at the worst case, are between loopback and loopback, with static
   routes to loopbacks.  Since TTL spoofing is considered nearly
   impossible, a mechanism based on an expected TTL value can provide a
   simple and reasonably robust defense from infrastructure attacks
   based on forged protocol packets from outside the network.  Note,
   however, that GTSM is not a substitute for authentication mechanisms.
   In particular, it does not secure against insider on-the-wire
   attacks, such as packet spoofing or replay.

   Finally, the GTSM mechanism is equally applicable to both TTL (IPv4)
   and Hop Limit (IPv6), and from the perspective of GTSM, TTL and Hop
   Limit have identical semantics.  As a result, in the remainder of
   this document the term "TTL" is used to refer to both TTL or Hop
   Limit (as appropriate).

   The key words "MUST", "MUST NOT", "REQUIRED", "SHALL", "SHALL NOT",
   "SHOULD", "SHOULD NOT", "RECOMMENDED", "MAY", and "OPTIONAL" in this
   document are to be interpreted as described in RFC 2119 [RFC2119].


2.  Assumptions Underlying GTSM

   GTSM is predicated upon the following assumptions:

   1.  The vast majority of protocol peerings are between adjacent
       routers.

   2.  It is common practice for many service providers to ingress
       filter (deny) packets that have the provider's loopback addresses
       as the source IP address.

   3.  Use of GTSM is OPTIONAL, and can be configured on a per-peer
       (group) basis.



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   4.  The peer routers both implement GTSM.

   5.  The router supports a method to use separate resource pools
       (e.g., queues, processing quotas) for differently classified
       traffic.

   Note that this document does not prescribe further restrictions that
   a router may apply to the packets not matching the GTSM filtering
   rules, such as dropping packets that do not match any configured
   protocol session and rate-limiting the rest.  This document also does
   not suggest the actual means of resource separation, as those are
   hardware and implementation-specific.

   The possibility of DoS attack prevention, however, is based on the
   assumption that packet classification and separation of their paths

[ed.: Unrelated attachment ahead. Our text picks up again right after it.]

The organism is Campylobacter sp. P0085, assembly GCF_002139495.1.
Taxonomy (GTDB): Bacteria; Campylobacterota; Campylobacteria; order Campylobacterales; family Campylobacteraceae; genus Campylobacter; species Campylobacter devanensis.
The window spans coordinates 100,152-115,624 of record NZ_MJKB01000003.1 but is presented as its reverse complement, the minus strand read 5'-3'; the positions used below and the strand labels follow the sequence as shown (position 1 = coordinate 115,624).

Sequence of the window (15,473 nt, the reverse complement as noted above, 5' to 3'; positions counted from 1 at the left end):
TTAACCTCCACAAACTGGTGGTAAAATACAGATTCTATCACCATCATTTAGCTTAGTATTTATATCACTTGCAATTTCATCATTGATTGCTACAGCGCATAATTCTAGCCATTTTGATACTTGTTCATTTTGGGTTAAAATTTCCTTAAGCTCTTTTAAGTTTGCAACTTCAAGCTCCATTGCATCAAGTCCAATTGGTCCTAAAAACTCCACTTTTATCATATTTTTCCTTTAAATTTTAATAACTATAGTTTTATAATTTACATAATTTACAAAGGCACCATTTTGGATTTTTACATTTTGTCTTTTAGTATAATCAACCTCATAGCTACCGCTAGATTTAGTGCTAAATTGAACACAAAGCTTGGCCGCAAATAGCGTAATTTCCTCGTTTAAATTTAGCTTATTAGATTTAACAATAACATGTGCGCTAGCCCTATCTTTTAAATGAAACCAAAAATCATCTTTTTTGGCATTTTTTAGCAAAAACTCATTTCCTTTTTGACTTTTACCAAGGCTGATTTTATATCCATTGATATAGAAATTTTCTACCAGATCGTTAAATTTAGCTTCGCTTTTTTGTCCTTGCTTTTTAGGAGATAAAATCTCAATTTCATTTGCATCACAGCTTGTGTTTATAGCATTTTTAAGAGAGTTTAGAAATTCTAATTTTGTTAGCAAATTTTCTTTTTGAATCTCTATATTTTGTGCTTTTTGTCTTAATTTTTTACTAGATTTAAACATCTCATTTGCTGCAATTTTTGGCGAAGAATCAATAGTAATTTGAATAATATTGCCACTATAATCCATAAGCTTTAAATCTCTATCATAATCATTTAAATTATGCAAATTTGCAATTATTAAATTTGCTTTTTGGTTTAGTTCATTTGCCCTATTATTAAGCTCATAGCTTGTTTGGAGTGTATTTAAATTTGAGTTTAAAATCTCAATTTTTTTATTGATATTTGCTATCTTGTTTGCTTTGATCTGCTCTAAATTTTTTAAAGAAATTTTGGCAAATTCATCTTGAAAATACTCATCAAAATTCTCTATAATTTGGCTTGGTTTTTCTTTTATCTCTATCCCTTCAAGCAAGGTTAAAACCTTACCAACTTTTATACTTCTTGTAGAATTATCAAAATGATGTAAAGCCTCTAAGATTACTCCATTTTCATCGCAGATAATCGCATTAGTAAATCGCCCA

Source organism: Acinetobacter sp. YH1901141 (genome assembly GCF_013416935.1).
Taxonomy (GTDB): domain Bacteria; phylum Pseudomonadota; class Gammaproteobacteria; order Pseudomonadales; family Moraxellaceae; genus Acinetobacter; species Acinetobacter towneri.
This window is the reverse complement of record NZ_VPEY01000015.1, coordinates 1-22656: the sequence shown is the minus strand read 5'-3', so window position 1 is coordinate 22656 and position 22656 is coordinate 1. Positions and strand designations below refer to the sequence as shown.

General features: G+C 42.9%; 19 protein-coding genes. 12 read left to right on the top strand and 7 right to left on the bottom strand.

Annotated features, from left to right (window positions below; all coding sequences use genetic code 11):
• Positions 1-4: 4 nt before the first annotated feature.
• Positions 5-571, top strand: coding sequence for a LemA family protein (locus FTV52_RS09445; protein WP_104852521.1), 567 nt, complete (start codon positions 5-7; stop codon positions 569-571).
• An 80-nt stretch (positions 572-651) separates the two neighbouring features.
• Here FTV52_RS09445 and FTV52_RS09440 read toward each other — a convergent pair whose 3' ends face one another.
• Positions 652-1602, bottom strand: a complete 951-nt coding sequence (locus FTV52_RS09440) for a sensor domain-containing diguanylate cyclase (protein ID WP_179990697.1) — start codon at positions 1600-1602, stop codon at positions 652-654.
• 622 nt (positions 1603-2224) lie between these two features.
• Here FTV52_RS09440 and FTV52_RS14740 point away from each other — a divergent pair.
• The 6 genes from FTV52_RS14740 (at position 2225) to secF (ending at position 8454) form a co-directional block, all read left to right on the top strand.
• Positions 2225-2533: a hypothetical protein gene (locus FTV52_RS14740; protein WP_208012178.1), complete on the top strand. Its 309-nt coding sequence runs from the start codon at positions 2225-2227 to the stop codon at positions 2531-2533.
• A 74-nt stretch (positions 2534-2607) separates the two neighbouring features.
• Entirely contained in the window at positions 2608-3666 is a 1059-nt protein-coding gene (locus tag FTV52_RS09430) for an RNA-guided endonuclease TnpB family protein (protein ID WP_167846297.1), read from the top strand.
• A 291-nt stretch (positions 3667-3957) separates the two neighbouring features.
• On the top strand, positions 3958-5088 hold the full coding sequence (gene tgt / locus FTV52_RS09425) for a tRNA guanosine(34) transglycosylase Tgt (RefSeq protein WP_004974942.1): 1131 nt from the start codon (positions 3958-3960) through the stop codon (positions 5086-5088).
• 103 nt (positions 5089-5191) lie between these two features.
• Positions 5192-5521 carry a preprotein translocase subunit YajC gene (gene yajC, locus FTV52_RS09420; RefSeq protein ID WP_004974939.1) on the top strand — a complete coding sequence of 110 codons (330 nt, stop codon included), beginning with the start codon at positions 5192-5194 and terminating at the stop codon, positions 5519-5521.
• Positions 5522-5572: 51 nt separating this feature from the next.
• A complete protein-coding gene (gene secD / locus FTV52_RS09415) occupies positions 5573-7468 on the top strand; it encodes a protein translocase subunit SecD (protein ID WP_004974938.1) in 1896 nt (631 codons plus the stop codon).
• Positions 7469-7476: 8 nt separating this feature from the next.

is done before they go through a scarce resource in the system.  In
   practice, this means that, the closer GTSM processing is done to the
   line-rate hardware, the more resistant the system is to the DoS
   attacks.

2.1.  GTSM Negotiation

   This document assumes that, when used with existing protocols, GTSM
   will be manually configured between protocol peers.  That is, no
   automatic GTSM capability negotiation, such as is envisioned by RFC
   3392 [RFC3392] is assumed or defined.

   If a new protocol is designed with built-in GTSM support, then it is
   recommended that procedures are always used for sending and
   validating received protocol packets (GTSM is always on, see for
   example [RFC2461]).  If, however, dynamic negotiation of GTSM support
   is necessary, protocol messages used for such negotiation MUST be
   authenticated using other security mechanisms to prevent DoS attacks.

   Also note that this specification does not offer a generic GTSM
   capability negotiation mechanism, so messages of the protocol
   augmented with the GTSM behavior will need to be used if dynamic
   negotiation is deemed necessary.

2.2.  Assumptions on Attack Sophistication

   Throughout this document, we assume that potential attackers have
   evolved in both sophistication and access to the point that they can
   send control traffic to a protocol session, and that this traffic
   appears to be valid control traffic (i.e., has the source/destination
   of configured peer routers).

   We also assume that each router in the path between the attacker and



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   the victim protocol speaker decrements TTL properly (clearly, if
   either the path or the adjacent peer is compromised, then there are
   worse problems to worry about).